Please ask your friend how, using these Indian languages, he would say things like PDA, joystick, SMS. Ask him whether all of them have literary heritage and if books are actively published in them. What I am driving at is perhaps the vocabulary of these languages is rather limited compared to european languages, and especially English. They mostly probably have vocabulary related to everyday life, agriculture, traditions. Most modern terms that were coined as part of scientific research and modern industries may not be represented in them. That makes it a half easier to learn these languages, especially so given the exposure. Of course, major languages like Hindi should be more complicated, but other smallers ones are probably not as rich in their means to express things that are less than obvious in the material world. I am only suggesting all this, not insiting this is the case as I have no experience with them, but it would be curious to find out.


I'm shocked by this post. If this were a discussion over a beer, it would be one thing - but this is a forum, and you have wikipedia and google access. In the same vein, it's one thing to ask a question, and another to come up with this kind of chain of postulates without doing any fact checking whatsoever.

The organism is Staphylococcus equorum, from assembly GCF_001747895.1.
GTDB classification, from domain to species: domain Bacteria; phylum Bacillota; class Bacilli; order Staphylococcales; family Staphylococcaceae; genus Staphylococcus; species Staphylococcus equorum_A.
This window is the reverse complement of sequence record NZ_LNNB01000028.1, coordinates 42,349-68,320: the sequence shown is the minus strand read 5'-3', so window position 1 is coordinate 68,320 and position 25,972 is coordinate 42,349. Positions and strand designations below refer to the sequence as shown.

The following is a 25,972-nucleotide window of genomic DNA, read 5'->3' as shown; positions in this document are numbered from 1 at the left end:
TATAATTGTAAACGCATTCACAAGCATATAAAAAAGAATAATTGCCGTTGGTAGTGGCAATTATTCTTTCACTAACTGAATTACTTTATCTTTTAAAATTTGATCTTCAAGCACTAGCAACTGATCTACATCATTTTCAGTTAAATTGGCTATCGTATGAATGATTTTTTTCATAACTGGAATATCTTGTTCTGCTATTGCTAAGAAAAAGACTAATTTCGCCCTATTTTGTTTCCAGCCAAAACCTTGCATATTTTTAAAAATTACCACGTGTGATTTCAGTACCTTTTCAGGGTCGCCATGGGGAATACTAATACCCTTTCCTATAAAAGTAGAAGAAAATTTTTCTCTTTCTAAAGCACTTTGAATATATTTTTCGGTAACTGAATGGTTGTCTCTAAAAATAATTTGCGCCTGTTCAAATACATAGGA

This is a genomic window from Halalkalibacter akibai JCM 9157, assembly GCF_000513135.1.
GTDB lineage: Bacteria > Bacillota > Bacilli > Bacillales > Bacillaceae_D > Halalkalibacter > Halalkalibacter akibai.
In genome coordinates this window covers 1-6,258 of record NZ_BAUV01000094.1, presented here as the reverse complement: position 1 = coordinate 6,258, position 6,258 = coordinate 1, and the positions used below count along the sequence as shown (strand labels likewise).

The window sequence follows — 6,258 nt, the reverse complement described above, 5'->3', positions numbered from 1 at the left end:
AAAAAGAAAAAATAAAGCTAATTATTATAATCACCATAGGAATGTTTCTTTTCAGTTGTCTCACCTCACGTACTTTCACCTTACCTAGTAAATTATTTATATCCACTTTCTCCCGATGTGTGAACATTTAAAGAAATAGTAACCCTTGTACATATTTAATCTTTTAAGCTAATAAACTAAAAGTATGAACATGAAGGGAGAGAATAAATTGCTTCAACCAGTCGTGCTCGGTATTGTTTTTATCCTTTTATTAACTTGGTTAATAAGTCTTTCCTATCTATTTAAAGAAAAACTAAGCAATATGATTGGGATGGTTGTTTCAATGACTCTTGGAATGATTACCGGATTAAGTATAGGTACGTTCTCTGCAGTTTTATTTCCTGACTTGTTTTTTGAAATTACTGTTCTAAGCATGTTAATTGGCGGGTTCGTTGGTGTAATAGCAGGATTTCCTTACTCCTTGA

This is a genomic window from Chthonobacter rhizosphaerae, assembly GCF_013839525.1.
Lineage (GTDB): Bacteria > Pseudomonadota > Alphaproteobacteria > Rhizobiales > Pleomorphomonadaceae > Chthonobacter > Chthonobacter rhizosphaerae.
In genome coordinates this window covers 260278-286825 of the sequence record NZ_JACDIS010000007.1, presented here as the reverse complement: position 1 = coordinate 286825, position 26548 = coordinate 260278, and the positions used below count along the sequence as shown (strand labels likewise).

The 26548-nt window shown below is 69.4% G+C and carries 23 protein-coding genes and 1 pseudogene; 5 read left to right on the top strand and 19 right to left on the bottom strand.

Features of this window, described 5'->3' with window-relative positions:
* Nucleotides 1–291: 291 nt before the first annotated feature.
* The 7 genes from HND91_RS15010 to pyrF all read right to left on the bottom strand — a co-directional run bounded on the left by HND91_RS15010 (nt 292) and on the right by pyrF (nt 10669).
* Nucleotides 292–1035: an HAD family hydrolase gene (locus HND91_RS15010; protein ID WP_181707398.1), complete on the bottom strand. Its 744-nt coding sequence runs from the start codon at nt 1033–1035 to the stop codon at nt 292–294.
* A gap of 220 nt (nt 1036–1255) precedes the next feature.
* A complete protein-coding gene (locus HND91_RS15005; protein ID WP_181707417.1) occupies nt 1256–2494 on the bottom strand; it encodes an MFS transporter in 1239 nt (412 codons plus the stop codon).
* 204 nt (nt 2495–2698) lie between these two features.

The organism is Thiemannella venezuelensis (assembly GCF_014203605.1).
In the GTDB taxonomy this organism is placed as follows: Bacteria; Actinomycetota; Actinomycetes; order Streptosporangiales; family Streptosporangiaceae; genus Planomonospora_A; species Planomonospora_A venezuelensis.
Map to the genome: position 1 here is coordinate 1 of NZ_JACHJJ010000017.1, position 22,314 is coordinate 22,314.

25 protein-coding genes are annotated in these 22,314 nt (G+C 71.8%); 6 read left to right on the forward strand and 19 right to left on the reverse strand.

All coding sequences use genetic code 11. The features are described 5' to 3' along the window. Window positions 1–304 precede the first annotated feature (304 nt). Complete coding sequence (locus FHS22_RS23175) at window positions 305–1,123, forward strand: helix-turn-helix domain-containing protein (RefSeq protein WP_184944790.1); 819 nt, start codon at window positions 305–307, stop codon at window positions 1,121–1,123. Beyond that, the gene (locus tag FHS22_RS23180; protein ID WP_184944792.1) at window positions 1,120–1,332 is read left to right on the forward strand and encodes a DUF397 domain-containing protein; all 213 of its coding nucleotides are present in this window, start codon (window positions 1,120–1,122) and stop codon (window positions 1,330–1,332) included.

Tamil literature alone dates back about 2000 years.

Gujarati has about 50 million speakers; an acquaintance of mine is a programmer and native Gujarati speaker (I don't think he's ever left that province). I haven't asked him if the term for SMS is an English loan word, but it's not exactly an unknown concept.

Etc.

The vocabulary of these languages is not limited compared to European languages; I'm at a loss for why you think it would be.

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cathrynm
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Studies: Japanese, Finnish

 
 Message 7 of 25
17 April 2009 at 3:37am | IP Logged 
For me, personally, I've been studying Japanese for about 1.25 years or so. I think I do get some rewards just from studying this, but the thought that I might actually 'learn Japanese', well, maybe this is going to happen someday, but at this point it's mostly a matter of faith.    I have put some effort into this, but where I sit now, if I look at Japanese TV, books or magazines, I see a monumental effort still to come -- so much still to learn.
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icing_death
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 Message 8 of 25
17 April 2009 at 7:53am | IP Logged 
will72694 wrote:
This tread is about the thought that it is a monumental task become in a foreign
language.
Sorry, but this sentence is just painful.

Back on topic, it might come from the fact that it's hard work for many of us to learn a foreign language.